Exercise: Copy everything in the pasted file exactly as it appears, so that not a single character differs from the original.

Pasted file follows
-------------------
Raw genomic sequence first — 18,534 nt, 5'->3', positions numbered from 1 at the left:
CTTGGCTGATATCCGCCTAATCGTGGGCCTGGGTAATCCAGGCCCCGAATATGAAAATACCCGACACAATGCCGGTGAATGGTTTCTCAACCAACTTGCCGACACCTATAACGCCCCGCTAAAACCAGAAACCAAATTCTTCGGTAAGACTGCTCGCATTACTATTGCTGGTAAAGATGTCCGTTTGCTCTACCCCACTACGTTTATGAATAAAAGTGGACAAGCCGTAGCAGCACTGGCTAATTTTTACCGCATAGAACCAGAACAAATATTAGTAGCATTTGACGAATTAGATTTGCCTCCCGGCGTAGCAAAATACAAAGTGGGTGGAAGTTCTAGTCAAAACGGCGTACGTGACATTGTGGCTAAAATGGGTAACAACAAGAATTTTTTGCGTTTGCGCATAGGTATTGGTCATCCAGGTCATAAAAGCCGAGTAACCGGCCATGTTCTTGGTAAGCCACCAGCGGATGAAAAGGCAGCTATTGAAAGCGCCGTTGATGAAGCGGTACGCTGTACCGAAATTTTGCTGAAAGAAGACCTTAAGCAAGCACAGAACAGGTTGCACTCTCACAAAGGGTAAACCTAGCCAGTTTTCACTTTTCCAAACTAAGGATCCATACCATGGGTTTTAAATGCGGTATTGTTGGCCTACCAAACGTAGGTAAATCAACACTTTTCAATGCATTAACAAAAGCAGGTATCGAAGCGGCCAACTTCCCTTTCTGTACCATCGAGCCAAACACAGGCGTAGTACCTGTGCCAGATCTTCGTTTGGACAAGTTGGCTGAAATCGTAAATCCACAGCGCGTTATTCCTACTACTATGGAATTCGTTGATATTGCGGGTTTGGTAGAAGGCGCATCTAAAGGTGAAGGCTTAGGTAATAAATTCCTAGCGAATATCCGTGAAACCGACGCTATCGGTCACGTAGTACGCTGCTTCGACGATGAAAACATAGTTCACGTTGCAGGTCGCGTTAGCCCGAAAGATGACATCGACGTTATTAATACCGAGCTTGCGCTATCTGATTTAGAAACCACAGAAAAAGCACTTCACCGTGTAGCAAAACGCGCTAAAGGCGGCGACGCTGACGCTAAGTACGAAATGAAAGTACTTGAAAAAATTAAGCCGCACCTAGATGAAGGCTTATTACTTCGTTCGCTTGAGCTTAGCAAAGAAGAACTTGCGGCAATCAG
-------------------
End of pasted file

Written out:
Raw genomic sequence first — 18,534 nt, 5'->3', positions numbered from 1 at the left:
CTTGGCTGATATCCGCCTAATCGTGGGCCTGGGTAATCCAGGCCCCGAATATGAAAATACCCGACACAATGCCGGTGAATGGTTTCTCAACCAACTTGCCGACACCTATAACGCCCCGCTAAAACCAGAAACCAAATTCTTCGGTAAGACTGCTCGCATTACTATTGCTGGTAAAGATGTCCGTTTGCTCTACCCCACTACGTTTATGAATAAAAGTGGACAAGCCGTAGCAGCACTGGCTAATTTTTACCGCATAGAACCAGAACAAATATTAGTAGCATTTGACGAATTAGATTTGCCTCCCGGCGTAGCAAAATACAAAGTGGGTGGAAGTTCTAGTCAAAACGGCGTACGTGACATTGTGGCTAAAATGGGTAACAACAAGAATTTTTTGCGTTTGCGCATAGGTATTGGTCATCCAGGTCATAAAAGCCGAGTAACCGGCCATGTTCTTGGTAAGCCACCAGCGGATGAAAAGGCAGCTATTGAAAGCGCCGTTGATGAAGCGGTACGCTGTACCGAAATTTTGCTGAAAGAAGACCTTAAGCAAGCACAGAACAGGTTGCACTCTCACAAAGGGTAAACCTAGCCAGTTTTCACTTTTCCAAACTAAGGATCCATACCATGGGTTTTAAATGCGGTATTGTTGGCCTACCAAACGTAGGTAAATCAACACTTTTCAATGCATTAACAAAAGCAGGTATCGAAGCGGCCAACTTCCCTTTCTGTACCATCGAGCCAAACACAGGCGTAGTACCTGTGCCAGATCTTCGTTTGGACAAGTTGGCTGAAATCGTAAATCCACAGCGCGTTATTCCTACTACTATGGAATTCGTTGATATTGCGGGTTTGGTAGAAGGCGCATCTAAAGGTGAAGGCTTAGGTAATAAATTCCTAGCGAATATCCGTGAAACCGACGCTATCGGTCACGTAGTACGCTGCTTCGACGATGAAAACATAGTTCACGTTGCAGGTCGCGTTAGCCCGAAAGATGACATCGACGTTATTAATACCGAGCTTGCGCTATCTGATTTAGAAACCACAGAAAAAGCACTTCACCGTGTAGCAAAACGCGCTAAAGGCGGCGACGCTGACGCTAAGTACGAAATGAAAGTACTTGAAAAAATTAAGCCGCACCTAGATGAAGGCTTATTACTTCGTTCGCTTGAGCTTAGCAAAGAAGAACTTGCGGCAATCAG